Powerline Debunks 60 Minutes story on Siegelman

The boys at Powerline, who played a big role in Rathergate, have once again shown 60 Minutes to be a partisan tool.
 
In shocking detail, they have thoroughly debunked the 60 Minutes story last Sunday that purported to show Karl Rove playing dirty tricks on Democratic governor Don Siegelman who is in jail for bribery and mail fraud.

CBS's star witness was a little know attorney named Jill Simpson who claimed to be a life long Republican and "opposition researcher." Powerline has a different take:

Put aside for a moment the inherent stupidity of this account. CBS aired it without disclosing the fact that Simpson has told her story several times before--without mentioning that she had ever met or spoken to Karl Rove, let alone that he asked her to spy for him.

Simpson first came to public attention last summer, when she signed an affidavit about a conversation that she allegedly had with Rob Riley, son of soon-to-be Republican Governor Bob Riley and several others, in November 2002. The affidavit, 22 paragraphs long, purported to set out Simpson's recollection of a phone conversation that was then five years in the past. It says that "Karl" was mentioned in the phone conversation, and she understood "Karl" to be Karl Rove. The affidavit does not say that Simpson had ever met Rove, spoken with Rove, or been asked by him to spy on Governor Siegelman.

This affidavit brought Simpson to the attention of Democrats on the House Judiciary Committee. Democrats on the Committee's staff set up a formal interview with Simpson, under oath, as part of their "investigation" into whether Siegelman had been railroaded by Alabama Republicans. Staff Democrats pre-interviewed Simpson before her sworn testimony was taken, on September 14, 2007.

The transcript of the interview is 143 pages long. Ms. Simpson was asked about her work on various Republican campaigns. She was obviously a low-level volunteer; she described "my general way I help, which is putting up signs and things of that nature
Simpson, it turns out, is something of a fantasist while 60 Minutes was extremely casual in vetting her story. Read the whole shocking story.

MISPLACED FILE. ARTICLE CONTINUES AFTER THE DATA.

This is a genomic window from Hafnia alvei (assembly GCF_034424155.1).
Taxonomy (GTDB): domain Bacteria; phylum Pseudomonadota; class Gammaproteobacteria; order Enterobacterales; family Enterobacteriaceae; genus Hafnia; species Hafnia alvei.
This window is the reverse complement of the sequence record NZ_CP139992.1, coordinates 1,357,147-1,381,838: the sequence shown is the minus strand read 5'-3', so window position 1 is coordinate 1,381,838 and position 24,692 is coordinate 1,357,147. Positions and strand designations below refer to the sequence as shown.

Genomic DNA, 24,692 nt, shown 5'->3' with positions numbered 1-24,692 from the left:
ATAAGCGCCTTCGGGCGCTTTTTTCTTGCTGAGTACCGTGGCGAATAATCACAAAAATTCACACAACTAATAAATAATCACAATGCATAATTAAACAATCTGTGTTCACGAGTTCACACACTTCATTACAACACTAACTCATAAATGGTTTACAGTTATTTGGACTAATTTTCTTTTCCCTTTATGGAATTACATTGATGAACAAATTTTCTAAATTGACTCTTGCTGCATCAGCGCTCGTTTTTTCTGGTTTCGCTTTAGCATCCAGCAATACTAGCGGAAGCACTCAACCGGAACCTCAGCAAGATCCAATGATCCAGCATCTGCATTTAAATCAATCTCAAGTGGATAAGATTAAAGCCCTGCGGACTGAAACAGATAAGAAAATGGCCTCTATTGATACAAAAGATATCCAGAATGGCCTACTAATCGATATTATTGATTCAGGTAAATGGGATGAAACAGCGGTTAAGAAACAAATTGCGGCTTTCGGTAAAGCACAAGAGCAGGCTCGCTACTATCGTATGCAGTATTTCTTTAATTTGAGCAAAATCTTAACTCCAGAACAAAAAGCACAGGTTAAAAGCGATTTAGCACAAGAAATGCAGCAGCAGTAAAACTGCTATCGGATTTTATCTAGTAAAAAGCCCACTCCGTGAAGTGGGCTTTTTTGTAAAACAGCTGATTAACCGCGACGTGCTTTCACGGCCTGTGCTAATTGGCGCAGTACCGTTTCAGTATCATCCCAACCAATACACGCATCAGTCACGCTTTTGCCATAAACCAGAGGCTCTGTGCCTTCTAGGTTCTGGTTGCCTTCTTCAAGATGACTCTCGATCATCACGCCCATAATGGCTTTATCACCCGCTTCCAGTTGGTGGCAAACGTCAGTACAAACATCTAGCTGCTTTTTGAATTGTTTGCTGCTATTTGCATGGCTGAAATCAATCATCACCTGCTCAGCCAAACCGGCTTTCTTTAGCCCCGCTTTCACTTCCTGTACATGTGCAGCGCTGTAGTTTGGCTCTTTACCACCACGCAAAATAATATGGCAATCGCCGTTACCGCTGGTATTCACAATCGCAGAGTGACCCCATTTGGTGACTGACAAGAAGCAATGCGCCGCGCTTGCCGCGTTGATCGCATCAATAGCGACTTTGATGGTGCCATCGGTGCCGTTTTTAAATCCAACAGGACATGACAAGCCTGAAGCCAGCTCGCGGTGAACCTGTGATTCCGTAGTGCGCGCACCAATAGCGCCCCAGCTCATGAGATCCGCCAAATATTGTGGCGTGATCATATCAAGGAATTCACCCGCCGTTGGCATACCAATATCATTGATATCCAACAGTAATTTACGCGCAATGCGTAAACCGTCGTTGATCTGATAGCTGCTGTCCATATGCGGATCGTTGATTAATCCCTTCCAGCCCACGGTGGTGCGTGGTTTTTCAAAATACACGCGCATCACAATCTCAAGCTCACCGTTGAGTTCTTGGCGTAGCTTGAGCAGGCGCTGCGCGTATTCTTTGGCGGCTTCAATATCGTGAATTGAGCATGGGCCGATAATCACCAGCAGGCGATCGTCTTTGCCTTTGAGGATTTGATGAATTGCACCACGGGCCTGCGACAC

The boys at Powerline, who played a big role in Rathergate, have once again shown 60 Minutes to be a partisan tool.
 
In shocking detail, they have thoroughly debunked the 60 Minutes story last Sunday that purported to show Karl Rove playing dirty tricks on Democratic governor Don Siegelman who is in jail for bribery and mail fraud.

CBS's star witness was a little know attorney named Jill Simpson who claimed to be a life long Republican and "opposition researcher." Powerline has a different take:

Put aside for a moment the inherent stupidity of this account. CBS aired it without disclosing the fact that Simpson has told her story several times before--without mentioning that she had ever met or spoken to Karl Rove, let alone that he asked her to spy for him.

Simpson first came to public attention last summer, when she signed an affidavit about a conversation that she allegedly had with Rob Riley, son of soon-to-be Republican Governor Bob Riley and several others, in November 2002. The affidavit, 22 paragraphs long, purported to set out Simpson's recollection of a phone conversation that was then five years in the past. It says that "Karl" was mentioned in the phone conversation, and she understood "Karl" to be Karl Rove. The affidavit does not say that Simpson had ever met Rove, spoken with Rove, or been asked by him to spy on Governor Siegelman.

This affidavit brought Simpson to the attention of Democrats on the House Judiciary Committee. Democrats on the Committee's staff set up a formal interview with Simpson, under oath, as part of their "investigation" into whether Siegelman had been railroaded by Alabama Republicans. Staff Democrats pre-interviewed Simpson before her sworn testimony was taken, on September 14, 2007.

The transcript of the interview is 143 pages long. Ms. Simpson was asked about her work on various Republican campaigns. She was obviously a low-level volunteer; she described "my general way I help, which is putting up signs and things of that nature
Simpson, it turns out, is something of a fantasist while 60 Minutes was extremely casual in vetting her story. Read the whole shocking story.